Going into the plot, players take up their created character and play alongside the film’s plot. Basically, you are always around the big moments and have a direct impact on the crucial plot lines. It is dumb, and I mean really dumb. For most purists, it was a hard slap in the face. Yet if you can turn your brain off, there is actually a really fun game here. More so than other open-world sandboxes, The Godfather really played up the Mafia lifestyle in gameplay design. Yes, the story is stupid, but getting rackets around town was an absolute joy and even the story missions are fun to play. The gunplay was solid and it had some great hand to hand combat. The Godfather name might have actually done more harm as a really fantastic little game could not overcome that barrier.

The game would get a sequel in 2009 that was also well liked. While not fondly remembered, the Godfather did feature more gameplay elements within its world that could be seen as forward thinking. The Godfather game was developed by EA Redwood Shores who would later go on to be Visceral Games who recently was shut down by EA.

The Warriors

So now in a weird twist, the studio behind what spawned off many licensed clones of their game now tackle a licensed game of their own. Sam and Dan Houser are the writers and directors of the Grand Theft Auto series. Dan Houser who originates from the UK spoke to the New York Times in 2005 about his influences and fascination with American culture. He would rent many films trying to capture that American lifestyle, but one he kept going back to was 1979’s The Warriors.

Thus he jumped at the chance to recreate one of his favourite films. Unlike other licensed products, this was a case where the license didn’t have much sway in terms of monetary value. The film about gang warfare in an urban dystonia was long and forgotten by 2005. This was a passion project for the brothers, and it shows. While odd in nature, the game could bank on Rockstar’s name attached. It was not really done to draw in those Warriors fans, but done simply because the Houser brothers wanted to do it.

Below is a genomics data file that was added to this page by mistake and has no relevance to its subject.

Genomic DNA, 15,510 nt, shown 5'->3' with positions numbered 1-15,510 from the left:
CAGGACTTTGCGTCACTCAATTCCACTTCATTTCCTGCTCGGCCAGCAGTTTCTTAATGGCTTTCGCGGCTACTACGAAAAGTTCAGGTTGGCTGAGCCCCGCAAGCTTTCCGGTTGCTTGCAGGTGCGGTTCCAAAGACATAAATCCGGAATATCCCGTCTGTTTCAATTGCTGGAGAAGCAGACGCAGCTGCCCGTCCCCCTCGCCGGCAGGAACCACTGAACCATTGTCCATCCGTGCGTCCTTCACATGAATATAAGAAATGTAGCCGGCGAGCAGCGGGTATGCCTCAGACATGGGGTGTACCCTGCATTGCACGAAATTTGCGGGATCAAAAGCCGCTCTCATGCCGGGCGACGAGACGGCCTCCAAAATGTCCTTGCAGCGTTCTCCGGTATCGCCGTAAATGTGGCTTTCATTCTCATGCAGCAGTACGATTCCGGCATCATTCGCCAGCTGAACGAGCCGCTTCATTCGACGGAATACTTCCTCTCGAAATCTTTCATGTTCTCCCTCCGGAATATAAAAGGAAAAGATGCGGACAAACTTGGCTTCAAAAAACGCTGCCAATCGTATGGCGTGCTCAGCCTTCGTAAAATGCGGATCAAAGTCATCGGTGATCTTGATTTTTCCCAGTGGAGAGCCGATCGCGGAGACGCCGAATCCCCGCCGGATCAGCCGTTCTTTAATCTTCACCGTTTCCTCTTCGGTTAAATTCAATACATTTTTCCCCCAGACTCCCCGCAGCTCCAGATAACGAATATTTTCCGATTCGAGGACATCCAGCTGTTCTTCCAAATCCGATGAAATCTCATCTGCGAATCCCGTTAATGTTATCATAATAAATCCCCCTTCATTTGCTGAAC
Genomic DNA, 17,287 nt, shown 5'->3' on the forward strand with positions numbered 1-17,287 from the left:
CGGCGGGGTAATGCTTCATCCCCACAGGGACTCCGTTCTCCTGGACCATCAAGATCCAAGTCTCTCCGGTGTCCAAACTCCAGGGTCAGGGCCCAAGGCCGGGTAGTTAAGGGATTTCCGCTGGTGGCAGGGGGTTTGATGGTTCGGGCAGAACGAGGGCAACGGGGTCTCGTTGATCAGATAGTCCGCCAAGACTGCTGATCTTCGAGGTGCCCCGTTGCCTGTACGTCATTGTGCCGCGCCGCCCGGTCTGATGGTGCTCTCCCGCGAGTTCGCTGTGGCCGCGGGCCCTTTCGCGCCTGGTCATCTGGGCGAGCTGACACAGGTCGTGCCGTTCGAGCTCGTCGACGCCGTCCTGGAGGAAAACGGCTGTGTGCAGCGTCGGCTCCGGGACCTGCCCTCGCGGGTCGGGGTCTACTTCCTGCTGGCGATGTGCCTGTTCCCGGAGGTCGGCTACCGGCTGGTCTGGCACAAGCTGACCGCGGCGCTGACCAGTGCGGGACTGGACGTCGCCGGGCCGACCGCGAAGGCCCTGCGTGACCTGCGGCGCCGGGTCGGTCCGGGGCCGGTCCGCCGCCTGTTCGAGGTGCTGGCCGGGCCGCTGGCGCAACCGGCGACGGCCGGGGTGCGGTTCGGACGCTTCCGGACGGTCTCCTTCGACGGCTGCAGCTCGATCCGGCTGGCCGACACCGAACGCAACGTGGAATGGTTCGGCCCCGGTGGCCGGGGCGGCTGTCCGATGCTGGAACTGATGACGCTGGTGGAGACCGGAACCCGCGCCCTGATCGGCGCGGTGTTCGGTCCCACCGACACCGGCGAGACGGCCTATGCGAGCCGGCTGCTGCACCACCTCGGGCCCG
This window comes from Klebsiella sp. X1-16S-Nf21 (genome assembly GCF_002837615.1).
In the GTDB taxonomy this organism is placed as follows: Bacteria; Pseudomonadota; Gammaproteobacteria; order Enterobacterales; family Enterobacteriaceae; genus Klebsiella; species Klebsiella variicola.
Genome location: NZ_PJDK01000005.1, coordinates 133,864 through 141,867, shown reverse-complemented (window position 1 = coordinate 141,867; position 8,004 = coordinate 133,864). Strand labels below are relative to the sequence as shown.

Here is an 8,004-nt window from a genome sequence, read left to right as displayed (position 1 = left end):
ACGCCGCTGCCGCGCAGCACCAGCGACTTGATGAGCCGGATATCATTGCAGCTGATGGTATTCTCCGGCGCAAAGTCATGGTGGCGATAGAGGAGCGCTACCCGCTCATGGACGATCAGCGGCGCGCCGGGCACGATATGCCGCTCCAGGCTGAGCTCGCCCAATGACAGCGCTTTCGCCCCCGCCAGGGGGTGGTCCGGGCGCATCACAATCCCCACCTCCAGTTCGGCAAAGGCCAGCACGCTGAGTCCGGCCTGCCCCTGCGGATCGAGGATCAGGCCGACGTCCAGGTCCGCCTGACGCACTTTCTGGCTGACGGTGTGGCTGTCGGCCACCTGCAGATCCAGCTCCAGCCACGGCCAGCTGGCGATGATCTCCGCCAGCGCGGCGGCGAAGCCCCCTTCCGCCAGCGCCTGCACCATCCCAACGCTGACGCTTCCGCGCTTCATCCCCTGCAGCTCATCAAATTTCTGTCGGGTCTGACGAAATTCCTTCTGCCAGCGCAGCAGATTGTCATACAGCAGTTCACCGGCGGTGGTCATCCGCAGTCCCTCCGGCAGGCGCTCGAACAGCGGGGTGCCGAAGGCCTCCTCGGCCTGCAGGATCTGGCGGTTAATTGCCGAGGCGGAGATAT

Many assumed that the developer would just be taking the Warriors and working them into their Grand Theft Auto sandbox. Instead, players got a more controlled and focused experience from mission to mission. The Warriors was first and foremost about brawling and hand to hand combat. Even the genre has some debates with certain people believing it is a fighting game, while others will call it a 3D brawler. There was an intensity through beating another gang member that evokes the same raw sense as the film delivered. If it was any other developer, The Warriors might not be as well regarded as it is now. When you have the sway of the Houser brothers, you can do pretty much anything, especially in the mid-2000s. This might be the most obscure license on the list but yet Rockstar made the Warriors franchise popular again.

The Walking Dead

While it might be a stretch to think back on it, when developer Telltale announced they were working on a game based on The Walking Dead, many were sceptical. The developer back then had dealt with big licenses before including Jurassic Park and Back to the Future, but The Walking Dead was something else. The show was in its second season and was already turning into a monster hit. Telltale was tackling a modern property and not a classic one. With that in mind, players were hesitant of an adventure game developer tackling the popular zombie genre. Many expected a survival horror where ammo is limited or a first-person shooter.

What we got as players was a revolutionary way of storytelling in games. Like the comic, Telltale’s The Walking Dead was more fascinated by the people living in this world than a zombie murder spree. While this made sense with regards to the comic and show dealing with the human element, video games never had the same drive with zombies. In the video game world, zombies had become the new fodder for players to mow down – stories and characters be damned. Pitching a narrative based choose your own adventure was assumed to be a niche market but boy did Telltale hit it big.